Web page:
On bigger exercises, such as squats, deadlifts, bench press etc I would generally prescribe ramping as a strong option. In this instance you can work to a fixed rep patter but you simply ramp the weight until that number of reps is no longer possible, then either drop back a weight and continue your sets until you can’t hit the number or use a wave ramping pattern (which is a subject for another day).
Plan your workouts around the level of CNS drain they bring. The more something is going to drain your CNS (Central Nervous System) the earlier in the workout it should be.
As a rule of thumb, here is a solid sequence to follow:
- Free-standing compound movements (ie Squats and Deadlifts)
- Seated or Supported compound movements (ie Bench Press)
- Cable resisted compound movements
- Plyometric compound movements
- Bodyweight compound movements
- Free standing isolation movements
- Seated or Supported isolation movements
You get the idea – all the way down to eccentricless movements (movements with no eccentric / lowering portion).
Once you have this sequence laid out try to judge how you are feeling after every set and work out if it is time to move on or if you have more in the tank for that particular exercise (always based on how much recovery you are about to have).
Is this simple or straight forward? No! But, it’s not so complicated it causes a major headache or hours of work.
The bottom line is, don’t be rigid with your training.
Have a plan or an outline to follow, even have some goals you are hoping to achieve that day, but don’t be a slave to a piece of paper. Learn to adapt based on your body’s feedback.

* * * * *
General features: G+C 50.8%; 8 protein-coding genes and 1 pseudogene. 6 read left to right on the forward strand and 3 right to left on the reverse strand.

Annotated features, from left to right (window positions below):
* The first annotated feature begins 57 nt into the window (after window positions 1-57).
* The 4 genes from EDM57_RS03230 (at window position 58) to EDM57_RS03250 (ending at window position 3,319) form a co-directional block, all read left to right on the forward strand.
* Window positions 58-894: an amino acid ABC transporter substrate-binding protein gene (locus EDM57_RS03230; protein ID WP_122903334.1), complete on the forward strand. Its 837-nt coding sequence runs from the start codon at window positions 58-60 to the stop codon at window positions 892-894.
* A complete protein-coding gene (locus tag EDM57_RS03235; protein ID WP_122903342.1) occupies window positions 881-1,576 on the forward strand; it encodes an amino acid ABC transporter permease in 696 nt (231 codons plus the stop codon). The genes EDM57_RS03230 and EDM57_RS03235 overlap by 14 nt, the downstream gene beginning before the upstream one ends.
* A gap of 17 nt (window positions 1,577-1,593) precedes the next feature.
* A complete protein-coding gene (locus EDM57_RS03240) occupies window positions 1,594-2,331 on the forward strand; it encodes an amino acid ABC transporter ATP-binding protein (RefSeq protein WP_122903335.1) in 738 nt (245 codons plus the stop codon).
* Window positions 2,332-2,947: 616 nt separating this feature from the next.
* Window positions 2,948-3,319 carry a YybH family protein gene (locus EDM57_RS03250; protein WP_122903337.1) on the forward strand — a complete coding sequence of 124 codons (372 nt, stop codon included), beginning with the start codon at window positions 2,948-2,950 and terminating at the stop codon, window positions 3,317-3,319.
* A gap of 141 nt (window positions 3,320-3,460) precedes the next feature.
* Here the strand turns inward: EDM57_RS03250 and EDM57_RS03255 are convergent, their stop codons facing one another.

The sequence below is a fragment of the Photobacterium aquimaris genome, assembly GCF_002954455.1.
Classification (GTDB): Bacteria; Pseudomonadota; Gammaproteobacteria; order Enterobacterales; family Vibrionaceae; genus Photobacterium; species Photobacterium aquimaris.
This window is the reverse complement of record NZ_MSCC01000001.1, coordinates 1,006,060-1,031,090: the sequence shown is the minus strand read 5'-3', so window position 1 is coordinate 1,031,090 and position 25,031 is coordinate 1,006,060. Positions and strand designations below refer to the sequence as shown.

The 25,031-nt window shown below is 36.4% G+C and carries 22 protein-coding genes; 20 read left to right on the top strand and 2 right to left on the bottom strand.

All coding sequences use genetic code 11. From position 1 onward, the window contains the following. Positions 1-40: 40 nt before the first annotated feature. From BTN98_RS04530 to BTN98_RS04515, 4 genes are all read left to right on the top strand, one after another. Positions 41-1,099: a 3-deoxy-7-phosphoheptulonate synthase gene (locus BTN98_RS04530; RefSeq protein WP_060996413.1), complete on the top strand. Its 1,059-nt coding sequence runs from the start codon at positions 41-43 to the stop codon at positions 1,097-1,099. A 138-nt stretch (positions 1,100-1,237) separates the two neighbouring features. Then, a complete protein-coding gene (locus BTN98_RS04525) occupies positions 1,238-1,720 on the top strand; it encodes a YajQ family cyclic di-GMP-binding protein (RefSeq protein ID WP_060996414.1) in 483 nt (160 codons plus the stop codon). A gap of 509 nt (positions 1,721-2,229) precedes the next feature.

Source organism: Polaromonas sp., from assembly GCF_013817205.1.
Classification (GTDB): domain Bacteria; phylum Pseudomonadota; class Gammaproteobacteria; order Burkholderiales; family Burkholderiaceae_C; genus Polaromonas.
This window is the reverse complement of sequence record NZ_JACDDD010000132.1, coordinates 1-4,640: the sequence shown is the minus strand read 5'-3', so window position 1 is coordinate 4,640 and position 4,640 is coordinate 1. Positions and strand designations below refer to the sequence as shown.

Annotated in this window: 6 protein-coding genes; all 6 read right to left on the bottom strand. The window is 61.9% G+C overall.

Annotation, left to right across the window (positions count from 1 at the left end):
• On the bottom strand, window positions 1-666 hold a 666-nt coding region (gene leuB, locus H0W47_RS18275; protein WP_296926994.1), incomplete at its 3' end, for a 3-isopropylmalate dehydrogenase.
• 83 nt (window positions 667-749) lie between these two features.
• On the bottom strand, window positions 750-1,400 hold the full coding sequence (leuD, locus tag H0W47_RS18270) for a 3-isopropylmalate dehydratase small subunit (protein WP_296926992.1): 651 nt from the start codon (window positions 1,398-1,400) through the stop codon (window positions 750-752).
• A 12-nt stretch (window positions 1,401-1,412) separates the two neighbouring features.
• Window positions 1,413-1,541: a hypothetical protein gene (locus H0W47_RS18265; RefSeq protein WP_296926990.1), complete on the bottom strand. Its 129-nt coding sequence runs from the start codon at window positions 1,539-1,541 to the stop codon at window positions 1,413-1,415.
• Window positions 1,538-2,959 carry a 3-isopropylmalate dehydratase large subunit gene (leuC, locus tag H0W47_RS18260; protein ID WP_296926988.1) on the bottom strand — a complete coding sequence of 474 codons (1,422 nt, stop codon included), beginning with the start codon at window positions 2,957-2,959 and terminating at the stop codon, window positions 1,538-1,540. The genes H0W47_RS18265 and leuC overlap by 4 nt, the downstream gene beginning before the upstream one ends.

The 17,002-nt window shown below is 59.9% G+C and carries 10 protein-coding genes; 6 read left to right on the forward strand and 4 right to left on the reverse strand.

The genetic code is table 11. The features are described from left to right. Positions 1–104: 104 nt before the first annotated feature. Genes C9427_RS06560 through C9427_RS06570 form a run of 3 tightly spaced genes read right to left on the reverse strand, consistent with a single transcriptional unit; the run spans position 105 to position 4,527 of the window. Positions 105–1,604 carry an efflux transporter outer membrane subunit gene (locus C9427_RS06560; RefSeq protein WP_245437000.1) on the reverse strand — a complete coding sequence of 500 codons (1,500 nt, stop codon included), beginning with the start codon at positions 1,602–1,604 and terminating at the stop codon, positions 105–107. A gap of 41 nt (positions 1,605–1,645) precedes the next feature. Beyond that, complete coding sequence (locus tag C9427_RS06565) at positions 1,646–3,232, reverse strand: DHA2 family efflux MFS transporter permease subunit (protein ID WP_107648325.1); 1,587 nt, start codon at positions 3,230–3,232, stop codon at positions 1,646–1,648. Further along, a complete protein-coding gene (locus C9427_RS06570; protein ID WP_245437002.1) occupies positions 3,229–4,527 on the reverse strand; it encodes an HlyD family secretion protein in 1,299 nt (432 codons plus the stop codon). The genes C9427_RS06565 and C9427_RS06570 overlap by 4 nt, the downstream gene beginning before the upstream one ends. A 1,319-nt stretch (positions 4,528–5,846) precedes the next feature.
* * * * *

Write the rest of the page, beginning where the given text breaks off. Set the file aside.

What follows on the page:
A word of caution!
As with all things, this approach is open to abuse and what’s worse it may be unconscious abuse. When you are pushing for your final reps, you could use this as an excuse that you are ‘listening to your body’ and stop a couple of reps before you really should have just because it’s starting to burn. Be aware of this and be prepared to override your subconscious.
Having said that, if you have the workout laid out in descending levels of CNS drain, then as you approach the end of the workout you should have no excuse not to push to absolute failure. It is something you are likely to recover from quite well, but at the same time you can maximize on any failure to commit earlier in the session.
The big problem with a fluid training plan is that it is harder to write down. But if you are aware that you are trying to keep things fluid and you are open to increasing or decreasing your volume and intensity on the day, you can start to get a feel for where your level is at.
If you NEVER come back to the gym feeling fatigued from the previous workout, you aren’t exploring your limits enough. But if it happens every time, you are overdoing it and you should experiment with backing off a little.
The goal is always to OPTIMIZE your training, not to push to annihilation every time.
Again, you develop and grow during recovery, so make your recovery necessary, but not impossible.
As Bruce Lee put it “Be like Water”, go with the flow and maximise your potential.